The various examples of an exemplary test service may be implemented in different computer environments. The computer environment shown in
With reference to
Computing device 1200 may have additional features or functionality. For example, computing device 1200 may also include additional data storage devices (removable and/or non-removable) such as, for example, magnetic disks, optical disks, or tape. Such additional storage is illustrated in
Computing device 1200 may also contain communication connections 216 that allow the device to communicate with other computing devices 1218, such as over a network. Communication connection(s) 1216 is one example of communication media. Communication media may typically be embodied by computer readable instructions, data structures, program modules, or other data in a modulated data signal, such as a carrier wave or other transport mechanism, and includes any information delivery media. The term “modulated data signal” means a signal that has one or more of its characteristics set or changed in such a manner as to encode information in the signal. By way of example, and not limitation, communication media includes wired media such as a wired network or direct-wired connection, and wireless media such as acoustic, RF, infrared and other wireless media. The term computer readable media as used herein includes both storage media and communication media.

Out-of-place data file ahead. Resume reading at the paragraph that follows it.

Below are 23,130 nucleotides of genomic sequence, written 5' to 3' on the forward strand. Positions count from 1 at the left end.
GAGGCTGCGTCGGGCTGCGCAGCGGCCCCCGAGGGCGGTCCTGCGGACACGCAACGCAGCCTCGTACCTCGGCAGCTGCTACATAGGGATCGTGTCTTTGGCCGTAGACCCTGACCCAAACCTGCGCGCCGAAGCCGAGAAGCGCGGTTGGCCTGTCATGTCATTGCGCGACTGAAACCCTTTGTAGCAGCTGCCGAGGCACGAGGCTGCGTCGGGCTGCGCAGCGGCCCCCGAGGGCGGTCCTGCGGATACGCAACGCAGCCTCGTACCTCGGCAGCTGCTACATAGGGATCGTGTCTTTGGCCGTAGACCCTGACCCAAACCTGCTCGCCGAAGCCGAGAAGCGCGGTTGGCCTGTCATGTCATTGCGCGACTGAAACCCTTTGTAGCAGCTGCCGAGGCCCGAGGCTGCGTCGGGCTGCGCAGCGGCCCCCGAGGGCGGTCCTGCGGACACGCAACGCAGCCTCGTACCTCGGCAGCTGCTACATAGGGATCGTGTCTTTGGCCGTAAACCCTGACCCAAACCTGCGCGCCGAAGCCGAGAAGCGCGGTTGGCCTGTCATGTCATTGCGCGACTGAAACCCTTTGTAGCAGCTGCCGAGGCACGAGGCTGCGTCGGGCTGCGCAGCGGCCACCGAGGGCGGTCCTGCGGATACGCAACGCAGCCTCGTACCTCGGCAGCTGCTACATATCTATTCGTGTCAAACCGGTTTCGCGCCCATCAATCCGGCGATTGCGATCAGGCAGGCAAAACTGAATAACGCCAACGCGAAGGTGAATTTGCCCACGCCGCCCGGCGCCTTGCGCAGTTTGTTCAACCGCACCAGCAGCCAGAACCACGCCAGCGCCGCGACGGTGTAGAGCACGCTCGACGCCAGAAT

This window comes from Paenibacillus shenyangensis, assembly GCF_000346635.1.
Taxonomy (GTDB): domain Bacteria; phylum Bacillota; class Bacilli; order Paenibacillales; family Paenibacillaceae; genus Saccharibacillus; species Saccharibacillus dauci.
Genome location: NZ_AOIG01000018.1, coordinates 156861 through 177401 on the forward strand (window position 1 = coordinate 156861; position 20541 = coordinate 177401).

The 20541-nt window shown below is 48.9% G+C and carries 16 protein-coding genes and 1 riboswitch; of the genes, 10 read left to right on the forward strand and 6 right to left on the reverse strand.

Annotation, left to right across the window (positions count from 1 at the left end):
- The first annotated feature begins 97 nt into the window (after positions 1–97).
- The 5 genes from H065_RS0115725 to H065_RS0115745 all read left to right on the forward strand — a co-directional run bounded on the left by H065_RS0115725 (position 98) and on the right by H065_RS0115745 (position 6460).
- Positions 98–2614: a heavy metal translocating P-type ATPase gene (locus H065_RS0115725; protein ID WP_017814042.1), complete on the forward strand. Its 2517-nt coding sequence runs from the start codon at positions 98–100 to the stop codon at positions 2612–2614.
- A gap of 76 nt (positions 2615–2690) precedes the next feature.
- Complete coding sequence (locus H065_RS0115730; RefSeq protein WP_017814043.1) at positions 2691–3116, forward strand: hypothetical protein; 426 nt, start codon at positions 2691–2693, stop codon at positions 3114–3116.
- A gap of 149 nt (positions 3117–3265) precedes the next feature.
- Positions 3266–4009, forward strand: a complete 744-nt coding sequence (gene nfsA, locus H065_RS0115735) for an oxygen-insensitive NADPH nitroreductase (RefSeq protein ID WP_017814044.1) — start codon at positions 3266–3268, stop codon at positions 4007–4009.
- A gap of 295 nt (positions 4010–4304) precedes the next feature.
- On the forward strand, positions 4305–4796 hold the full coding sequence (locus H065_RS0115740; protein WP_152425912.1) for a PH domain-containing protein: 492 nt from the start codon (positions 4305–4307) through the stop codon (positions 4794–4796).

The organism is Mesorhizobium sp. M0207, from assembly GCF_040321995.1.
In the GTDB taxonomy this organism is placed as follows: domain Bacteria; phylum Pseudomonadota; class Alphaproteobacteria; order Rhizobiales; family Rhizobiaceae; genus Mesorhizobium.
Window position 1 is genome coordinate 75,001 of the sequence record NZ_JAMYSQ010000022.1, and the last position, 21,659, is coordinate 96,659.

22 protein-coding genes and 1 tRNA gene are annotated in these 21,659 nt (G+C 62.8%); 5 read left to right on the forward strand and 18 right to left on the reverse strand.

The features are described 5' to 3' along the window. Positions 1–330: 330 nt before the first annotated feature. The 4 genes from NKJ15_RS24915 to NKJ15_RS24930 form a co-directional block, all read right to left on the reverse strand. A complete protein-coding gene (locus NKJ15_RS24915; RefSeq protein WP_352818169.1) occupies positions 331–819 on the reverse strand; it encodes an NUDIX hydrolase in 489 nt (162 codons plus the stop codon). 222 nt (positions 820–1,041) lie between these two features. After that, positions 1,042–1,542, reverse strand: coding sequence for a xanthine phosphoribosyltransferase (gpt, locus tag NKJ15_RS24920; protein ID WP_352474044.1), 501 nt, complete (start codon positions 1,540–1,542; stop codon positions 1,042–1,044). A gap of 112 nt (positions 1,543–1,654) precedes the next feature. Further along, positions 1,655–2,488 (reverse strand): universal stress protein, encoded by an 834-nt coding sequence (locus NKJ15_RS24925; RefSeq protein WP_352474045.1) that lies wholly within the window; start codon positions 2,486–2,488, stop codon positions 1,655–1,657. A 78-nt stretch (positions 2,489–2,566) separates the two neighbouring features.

Various modules and techniques may be described herein in the general context of computer-executable instructions, such as program modules, executed by one or more computers or other devices. Generally, program modules include routines, programs, objects, components, data structures, etc. for performing particular tasks or implement particular abstract data types. These program modules and the like may be executed as native code or may be downloaded and executed, such as in a virtual machine or other just-in-time compilation execution environment. Typically, the functionality of the program modules may be combined or distributed as desired in various embodiments.
An implementation of these modules and techniques may be stored on or transmitted across some form of computer readable media. Computer readable media can be any available media that can be accessed by a computer. By way of example, and not limitation, computer readable media may comprise “computer storage media” and “communications media.”